Last week, Ukraine’s first deputy foreign minister, Emine Dzhaparova, visited India. She is an adherent of Satya Sai Baba and has visited Putaparty, the hometown of Sri Satya Sai Baba, on multiple occasions in the past, hence is well versed with Indian culture and thought. She arrived in India with a single point agenda of drawing India away from Russia, closer to Ukraine. She came armed with a letter from the Ukrainian President, Volodymyr Zelensky, for the Indian PM. The letter while inviting PM Modi to Kiev also contained a request by Zelensky to address the G20 via a video link. Hoping to influence the Indian government she termed India as ‘Vishwaguru.’
However, adhering to protocol and aware of her true intent, she was not granted an audience with the External Affairs Minister nor the PM. Her major interaction was with the MOS External Affairs, where her request for Zelensky to address via video-link was politely declined. The G20 and SCO summits in India are expected to be attended by all major heads of state including the Russian President Vladimir Putin and Chinese President Xi Jinping apart from other western leaders including President Biden.
It would be the first time since the war began that major antagonists, heads of the US, Russia and China would be present in the same room. Whether they would initiate dialogue is another issue. Since India does not recognize the jurisdiction of the International Criminal Court, it has no obligation on acting on the arrest warrant issued against President Putin. An address by Zelensky would mar the event as he would be spewing hatred towards Russia while demanding support from the west, in the presence of global leaders.
India is also the voice of the global south. It has sought to push their concerns before the world. The success of the global south summit held earlier this year cannot be wished away. Simultaneously, India is an invitee to the G7 and thus a link between the global south, developing and developed world. Its unique position demands that India should avoid joining any camp which could jeopardize its strategic autonomy and reputation as the harbinger of peace.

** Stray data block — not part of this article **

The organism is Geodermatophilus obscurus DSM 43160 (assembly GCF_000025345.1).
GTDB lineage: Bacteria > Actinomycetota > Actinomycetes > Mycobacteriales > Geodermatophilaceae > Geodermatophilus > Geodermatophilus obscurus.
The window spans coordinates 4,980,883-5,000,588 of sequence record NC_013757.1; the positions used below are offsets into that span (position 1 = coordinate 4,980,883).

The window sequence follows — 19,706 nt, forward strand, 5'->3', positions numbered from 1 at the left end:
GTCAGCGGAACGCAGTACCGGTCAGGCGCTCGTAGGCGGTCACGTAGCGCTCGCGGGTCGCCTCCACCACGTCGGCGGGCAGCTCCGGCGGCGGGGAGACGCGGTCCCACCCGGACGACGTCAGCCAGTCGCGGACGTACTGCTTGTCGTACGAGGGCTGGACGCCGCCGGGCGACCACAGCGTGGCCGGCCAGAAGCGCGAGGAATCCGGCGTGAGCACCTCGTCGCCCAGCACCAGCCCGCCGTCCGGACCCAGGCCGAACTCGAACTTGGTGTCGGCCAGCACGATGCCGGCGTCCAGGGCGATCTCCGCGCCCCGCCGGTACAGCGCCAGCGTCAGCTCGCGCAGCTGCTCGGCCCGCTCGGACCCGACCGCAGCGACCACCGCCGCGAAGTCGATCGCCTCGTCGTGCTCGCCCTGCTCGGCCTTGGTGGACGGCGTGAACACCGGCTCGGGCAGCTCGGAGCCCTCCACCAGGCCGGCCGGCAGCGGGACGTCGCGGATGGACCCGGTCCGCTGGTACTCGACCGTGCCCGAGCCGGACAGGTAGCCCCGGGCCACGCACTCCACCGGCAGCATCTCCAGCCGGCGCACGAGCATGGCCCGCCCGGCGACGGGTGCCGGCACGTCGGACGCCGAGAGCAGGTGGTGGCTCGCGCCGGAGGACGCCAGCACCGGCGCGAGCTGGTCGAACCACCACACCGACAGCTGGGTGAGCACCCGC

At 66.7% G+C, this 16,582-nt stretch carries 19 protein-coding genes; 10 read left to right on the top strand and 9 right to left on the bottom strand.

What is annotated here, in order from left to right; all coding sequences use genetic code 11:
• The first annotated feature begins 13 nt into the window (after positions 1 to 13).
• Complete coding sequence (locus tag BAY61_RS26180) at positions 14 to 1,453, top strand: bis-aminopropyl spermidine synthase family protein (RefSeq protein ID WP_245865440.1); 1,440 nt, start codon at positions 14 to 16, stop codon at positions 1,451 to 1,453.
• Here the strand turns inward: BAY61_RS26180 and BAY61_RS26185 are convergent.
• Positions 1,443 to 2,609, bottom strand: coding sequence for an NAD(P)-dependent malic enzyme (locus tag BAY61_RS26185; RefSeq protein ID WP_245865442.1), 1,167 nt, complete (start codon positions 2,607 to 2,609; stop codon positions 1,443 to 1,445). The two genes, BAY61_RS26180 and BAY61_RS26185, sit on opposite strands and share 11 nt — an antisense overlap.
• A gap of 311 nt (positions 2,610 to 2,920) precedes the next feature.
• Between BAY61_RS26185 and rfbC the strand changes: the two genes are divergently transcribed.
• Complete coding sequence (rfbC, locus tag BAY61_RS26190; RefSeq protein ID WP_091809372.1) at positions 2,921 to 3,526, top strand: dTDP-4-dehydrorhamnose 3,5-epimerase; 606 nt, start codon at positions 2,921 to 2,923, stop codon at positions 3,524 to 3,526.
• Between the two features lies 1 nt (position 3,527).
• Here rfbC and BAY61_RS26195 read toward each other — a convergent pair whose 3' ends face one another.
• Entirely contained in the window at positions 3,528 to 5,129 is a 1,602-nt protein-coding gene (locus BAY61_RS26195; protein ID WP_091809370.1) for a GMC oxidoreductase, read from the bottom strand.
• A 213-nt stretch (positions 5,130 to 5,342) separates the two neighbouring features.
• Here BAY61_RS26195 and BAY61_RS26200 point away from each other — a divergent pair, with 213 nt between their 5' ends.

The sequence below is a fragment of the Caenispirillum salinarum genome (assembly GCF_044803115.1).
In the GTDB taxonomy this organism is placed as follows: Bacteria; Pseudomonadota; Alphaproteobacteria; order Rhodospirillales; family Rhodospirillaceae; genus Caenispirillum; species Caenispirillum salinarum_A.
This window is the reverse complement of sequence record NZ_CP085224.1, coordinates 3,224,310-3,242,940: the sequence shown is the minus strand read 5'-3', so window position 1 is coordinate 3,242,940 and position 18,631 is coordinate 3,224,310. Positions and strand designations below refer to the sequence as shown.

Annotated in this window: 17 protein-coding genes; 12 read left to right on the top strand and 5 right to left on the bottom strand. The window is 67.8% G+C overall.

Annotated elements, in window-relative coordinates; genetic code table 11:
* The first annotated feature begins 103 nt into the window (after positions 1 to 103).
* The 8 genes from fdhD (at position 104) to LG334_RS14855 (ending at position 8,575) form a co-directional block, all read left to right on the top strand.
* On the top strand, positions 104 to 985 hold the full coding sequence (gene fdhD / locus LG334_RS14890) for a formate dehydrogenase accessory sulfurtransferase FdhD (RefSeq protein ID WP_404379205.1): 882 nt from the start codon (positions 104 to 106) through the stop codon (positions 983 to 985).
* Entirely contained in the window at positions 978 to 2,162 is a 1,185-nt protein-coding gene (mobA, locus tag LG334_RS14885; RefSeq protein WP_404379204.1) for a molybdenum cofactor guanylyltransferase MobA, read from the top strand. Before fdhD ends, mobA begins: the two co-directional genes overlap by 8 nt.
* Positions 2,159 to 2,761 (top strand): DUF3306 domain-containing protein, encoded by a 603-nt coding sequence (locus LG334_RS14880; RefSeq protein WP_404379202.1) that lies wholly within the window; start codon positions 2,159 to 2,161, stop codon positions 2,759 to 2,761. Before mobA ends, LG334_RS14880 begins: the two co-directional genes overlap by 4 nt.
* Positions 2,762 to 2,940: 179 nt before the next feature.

The Indian agenda for the G20 includes terrorism, climate change, use of technology, economic cooperation etc. It would be loathe to let Ukraine hijack its agenda. India has also been seeking a seat at the UNSC. It has thus begun highlighting the failings of the current UNSC. For this it needs support of the global south, whose voice it seeks to become. Further, India is sought by all major players on account of its growing economic and military clout. It cannot allow its gains to be impacted by choosing sides in a conflict which has no direct bearing on it.
It is rare for a country to head two global organizations, both with vastly different composition and views, simultaneously. There is no doubt that India will be in the spotlight throughout 2023. If it intends to leave its mark, it will have to ensure that neither summit is highjacked and productive statements are issued on its termination. The summits must also be successful for them to be politically exploited in the 2024 elections. The test of Indian diplomacy is on.